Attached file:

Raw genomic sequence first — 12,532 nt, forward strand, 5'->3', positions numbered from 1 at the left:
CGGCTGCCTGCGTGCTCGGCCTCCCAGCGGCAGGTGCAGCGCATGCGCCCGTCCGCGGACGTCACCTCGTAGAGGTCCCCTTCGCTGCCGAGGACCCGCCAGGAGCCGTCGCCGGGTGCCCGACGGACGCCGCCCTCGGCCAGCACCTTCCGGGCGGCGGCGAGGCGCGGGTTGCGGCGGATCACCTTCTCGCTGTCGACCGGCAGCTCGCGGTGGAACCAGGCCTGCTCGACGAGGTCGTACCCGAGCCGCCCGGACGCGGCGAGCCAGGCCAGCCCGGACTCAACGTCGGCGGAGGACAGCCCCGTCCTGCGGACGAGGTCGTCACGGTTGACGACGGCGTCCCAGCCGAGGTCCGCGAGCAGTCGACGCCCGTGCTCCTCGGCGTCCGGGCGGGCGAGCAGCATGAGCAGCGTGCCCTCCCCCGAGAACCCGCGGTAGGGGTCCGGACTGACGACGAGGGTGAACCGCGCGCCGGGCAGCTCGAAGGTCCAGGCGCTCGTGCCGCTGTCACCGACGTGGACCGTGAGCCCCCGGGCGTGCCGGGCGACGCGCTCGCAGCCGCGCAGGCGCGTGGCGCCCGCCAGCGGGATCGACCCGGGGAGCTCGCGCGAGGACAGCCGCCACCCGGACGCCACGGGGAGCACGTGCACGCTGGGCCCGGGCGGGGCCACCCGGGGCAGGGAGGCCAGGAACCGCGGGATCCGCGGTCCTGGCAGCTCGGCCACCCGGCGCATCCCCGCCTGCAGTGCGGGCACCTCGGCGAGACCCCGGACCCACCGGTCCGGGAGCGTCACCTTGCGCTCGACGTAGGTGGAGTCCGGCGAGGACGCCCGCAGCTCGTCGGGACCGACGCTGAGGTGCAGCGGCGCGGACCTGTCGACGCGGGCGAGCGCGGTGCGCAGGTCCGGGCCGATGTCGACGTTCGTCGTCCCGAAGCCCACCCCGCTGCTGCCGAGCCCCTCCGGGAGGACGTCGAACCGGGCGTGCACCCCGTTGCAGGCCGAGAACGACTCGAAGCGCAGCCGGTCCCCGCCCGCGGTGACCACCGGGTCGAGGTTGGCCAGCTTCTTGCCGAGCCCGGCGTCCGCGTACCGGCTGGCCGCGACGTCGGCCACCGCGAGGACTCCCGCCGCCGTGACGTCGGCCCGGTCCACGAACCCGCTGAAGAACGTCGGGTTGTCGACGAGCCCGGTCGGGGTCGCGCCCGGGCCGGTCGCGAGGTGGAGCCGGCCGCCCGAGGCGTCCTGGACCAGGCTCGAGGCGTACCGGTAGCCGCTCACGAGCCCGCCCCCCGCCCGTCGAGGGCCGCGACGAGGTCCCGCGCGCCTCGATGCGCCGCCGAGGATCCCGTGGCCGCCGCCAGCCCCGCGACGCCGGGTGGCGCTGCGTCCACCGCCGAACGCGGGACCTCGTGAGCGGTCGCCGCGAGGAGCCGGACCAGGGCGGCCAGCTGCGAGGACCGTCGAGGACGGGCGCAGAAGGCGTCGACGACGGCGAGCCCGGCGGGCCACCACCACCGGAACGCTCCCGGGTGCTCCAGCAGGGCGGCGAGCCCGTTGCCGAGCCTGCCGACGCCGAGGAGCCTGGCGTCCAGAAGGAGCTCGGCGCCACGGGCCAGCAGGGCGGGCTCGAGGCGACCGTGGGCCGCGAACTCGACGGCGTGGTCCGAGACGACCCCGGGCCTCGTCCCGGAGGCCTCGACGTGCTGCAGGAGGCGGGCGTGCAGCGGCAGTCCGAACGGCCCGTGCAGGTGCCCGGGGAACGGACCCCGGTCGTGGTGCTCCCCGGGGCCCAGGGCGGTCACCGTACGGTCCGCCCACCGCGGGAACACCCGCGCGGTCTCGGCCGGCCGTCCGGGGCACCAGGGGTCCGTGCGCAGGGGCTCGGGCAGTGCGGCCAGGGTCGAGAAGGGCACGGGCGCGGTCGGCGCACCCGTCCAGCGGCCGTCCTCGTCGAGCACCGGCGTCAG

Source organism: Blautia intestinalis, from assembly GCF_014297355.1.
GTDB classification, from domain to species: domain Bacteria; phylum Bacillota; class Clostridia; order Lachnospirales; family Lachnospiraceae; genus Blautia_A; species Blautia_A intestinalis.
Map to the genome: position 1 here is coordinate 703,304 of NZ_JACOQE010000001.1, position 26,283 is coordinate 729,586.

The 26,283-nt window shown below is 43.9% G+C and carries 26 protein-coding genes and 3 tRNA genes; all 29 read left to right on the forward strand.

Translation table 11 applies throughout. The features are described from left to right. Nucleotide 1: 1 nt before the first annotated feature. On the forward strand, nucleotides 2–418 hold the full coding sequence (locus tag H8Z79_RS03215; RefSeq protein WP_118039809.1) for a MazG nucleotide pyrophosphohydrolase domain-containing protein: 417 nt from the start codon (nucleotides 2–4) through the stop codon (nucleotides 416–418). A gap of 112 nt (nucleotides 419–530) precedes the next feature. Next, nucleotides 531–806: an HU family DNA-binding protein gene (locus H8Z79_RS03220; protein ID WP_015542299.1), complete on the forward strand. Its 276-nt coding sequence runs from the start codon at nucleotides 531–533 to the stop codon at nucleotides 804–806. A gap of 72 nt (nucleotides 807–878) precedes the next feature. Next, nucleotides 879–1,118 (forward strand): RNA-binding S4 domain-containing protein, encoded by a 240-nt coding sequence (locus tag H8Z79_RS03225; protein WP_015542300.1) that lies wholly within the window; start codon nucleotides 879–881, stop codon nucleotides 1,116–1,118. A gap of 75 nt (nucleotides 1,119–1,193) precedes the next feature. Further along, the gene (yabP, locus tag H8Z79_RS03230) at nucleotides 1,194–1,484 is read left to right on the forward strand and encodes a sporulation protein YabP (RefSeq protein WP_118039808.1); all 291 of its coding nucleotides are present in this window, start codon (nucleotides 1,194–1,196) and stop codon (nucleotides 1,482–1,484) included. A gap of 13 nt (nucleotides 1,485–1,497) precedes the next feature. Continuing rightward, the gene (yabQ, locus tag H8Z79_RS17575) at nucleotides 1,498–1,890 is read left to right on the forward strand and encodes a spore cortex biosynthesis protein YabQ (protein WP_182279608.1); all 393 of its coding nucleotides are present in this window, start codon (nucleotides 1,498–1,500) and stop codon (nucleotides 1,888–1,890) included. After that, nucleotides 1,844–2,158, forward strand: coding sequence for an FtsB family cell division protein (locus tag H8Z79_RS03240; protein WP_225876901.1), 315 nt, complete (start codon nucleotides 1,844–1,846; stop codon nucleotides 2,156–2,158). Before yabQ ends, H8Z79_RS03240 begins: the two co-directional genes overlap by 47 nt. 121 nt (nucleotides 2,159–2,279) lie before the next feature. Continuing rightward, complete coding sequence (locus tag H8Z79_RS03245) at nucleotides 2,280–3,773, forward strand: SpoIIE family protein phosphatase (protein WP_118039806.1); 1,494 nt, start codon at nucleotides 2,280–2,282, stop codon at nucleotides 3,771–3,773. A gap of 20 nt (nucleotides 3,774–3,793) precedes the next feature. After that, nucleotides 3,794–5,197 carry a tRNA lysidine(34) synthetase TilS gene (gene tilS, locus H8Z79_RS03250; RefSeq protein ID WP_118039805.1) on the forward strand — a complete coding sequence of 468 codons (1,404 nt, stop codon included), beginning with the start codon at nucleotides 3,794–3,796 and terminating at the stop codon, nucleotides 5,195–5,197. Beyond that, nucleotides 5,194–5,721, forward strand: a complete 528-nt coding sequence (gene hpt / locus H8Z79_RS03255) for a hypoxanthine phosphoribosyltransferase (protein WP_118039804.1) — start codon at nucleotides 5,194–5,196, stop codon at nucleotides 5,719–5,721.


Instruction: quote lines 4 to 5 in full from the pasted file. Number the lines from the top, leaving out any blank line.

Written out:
GTDB classification, from domain to species: domain Bacteria; phylum Bacillota; class Clostridia; order Lachnospirales; family Lachnospiraceae; genus Blautia_A; species Blautia_A intestinalis.
Map to the genome: position 1 here is coordinate 703,304 of NZ_JACOQE010000001.1, position 26,283 is coordinate 729,586.